Elevated fat and cholesterol levels found in a typical American-style diet play an important role in the growth and spread of breast cancer, say researchers at the Kimmel Cancer Center at Jefferson.
The study, published in the January issue of The American Journal of Pathology, examines the role of fat and cholesterol in breast cancer development using a mouse model. The results show that mice fed a Western diet and predisposed to develop mammary tumors, can develop larger tumors that are faster growing and metastasize more easily, compared to animals eating a control diet.
The research team led by cancer biologist Philippe G. Frank, Ph.D., Assistant Professor in the Department of Stem Cell Biology and Regenerative Medicine at Thomas Jefferson University, was interested in learning about the link between diet and breast cancer. The incidence rate of this cancer is five times higher in Western countries than in other developed countries. Moreover, studies have shown an increase in breast cancer incidence in immigrant populations that relocate from a region with low incidence. "These facts suggest strong environmental influence on breast cancer development," says Dr. Frank.
Dietary fat and cholesterol have been shown to be important risk factors in the development and progression of a number of tumor types, but diet-based studies in humans have reached contradictory conclusions. This has led Dr. Frank to turn to animal models of human cancer to examine links between cholesterol, diet, and cancer.
The research team turned to the PyMT mouse model to determine the role of dietary fat and cholesterol in tumor development. This mouse model is believed to closely parallel the pathogenesis of human breast cancer. PyMT mice were placed on a diet that contained 21.2 percent fat and 0.2 percent cholesterol, reflective of a typical Western diet. A control group of PyMT mice was fed a normal chow that had only 4.5 percent fat and negligible amounts of cholesterol.
The researchers found that tumors began to develop quickly in mice fed the fat/cholesterol-enriched chow. In this group, the number of tumors was almost doubled, and they were 50 percent larger than those observed in mice that ate a normal diet. "The consumption of a Western diet resulted in accelerated tumor onset and increased tumor incidences, multiplicity, and burden, suggesting an important role for dietary cholesterol in tumor formation," Dr. Frank says. There was also a trend towards an increased number of lung metastasis in mice fed the fatty diet, he adds.
To confirm the aggressive nature of the cancer in animals fed a cholesterol-rich diet, the researchers examined the levels of several biomarkers of tumor progression and found a signature of a more advanced cancer stage, compared to tumors that developed in the control group.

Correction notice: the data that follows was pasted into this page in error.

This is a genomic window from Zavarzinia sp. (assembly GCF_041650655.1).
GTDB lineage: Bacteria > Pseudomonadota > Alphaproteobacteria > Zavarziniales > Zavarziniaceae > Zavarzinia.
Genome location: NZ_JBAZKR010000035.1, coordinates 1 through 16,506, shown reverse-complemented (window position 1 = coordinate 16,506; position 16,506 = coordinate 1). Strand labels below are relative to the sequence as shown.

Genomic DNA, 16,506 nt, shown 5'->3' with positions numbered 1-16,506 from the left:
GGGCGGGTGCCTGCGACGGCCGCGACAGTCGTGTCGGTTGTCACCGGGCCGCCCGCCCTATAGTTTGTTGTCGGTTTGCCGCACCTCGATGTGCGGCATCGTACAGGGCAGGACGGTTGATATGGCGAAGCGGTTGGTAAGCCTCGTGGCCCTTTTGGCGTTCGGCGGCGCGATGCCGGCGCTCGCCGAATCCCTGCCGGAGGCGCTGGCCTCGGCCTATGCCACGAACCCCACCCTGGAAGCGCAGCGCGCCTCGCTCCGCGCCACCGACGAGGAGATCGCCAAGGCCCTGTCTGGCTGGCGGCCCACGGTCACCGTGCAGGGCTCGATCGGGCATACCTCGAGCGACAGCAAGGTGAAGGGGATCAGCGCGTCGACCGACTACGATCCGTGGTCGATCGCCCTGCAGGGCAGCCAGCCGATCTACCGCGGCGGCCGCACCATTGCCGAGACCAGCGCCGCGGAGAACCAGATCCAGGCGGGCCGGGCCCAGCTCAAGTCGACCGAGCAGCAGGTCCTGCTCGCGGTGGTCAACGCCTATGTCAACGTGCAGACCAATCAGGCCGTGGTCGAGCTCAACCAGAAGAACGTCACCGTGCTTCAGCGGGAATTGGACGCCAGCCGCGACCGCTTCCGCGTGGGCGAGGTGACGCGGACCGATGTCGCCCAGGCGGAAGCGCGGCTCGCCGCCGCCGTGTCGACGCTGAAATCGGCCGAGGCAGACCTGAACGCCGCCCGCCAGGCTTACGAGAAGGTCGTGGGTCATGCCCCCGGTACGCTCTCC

The researchers also showed that plasma cholesterol levels in experimental mice that developed tumors were significantly reduced compared to a group of "wild-type" mice -- animals with no predisposition to develop tumors -- that was also fed a cholesterol-rich diet. "This suggests that tumor formation was responsible for the reduction in blood cholesterol levels observed in our animals," indicates Dr. Frank.
Dr. Frank explains the use of cholesterol in breast tumors this way: "In a neighborhood, if you want to build more houses, you need more bricks. In tumors, cholesterol provides the bricks that are the foundation for further growth, and this cholesterol comes from the blood. A drop in blood cholesterol may signify that some tumors are growing as cholesterol provides support for breast cancer growth."
"These data provide new evidence for an increase in cholesterol utilization by breast tumors and thus provides many new avenues for prevention, screening, and treatment," indicates Dr. Frank. These findings suggest that use of cholesterol-lowering drugs, such as statins, may both protect against breast cancer as well as treat patients carrying tumors. Since researchers also found that blood cholesterol levels dropped significantly as tumors began to develop, the study indicates measuring blood cholesterol levels may also be an effective method of screening cancer development.
This research team also discovered the same association between cholesterol and growth of prostate cancer in mice in a study published in the December issue of The American Journal of Pathology. The results of these two new studies indicate, according to Dr. Frank that, "Cholesterol does indeed seem to be an important factor in the regulation of tumor formation in several cancer types."
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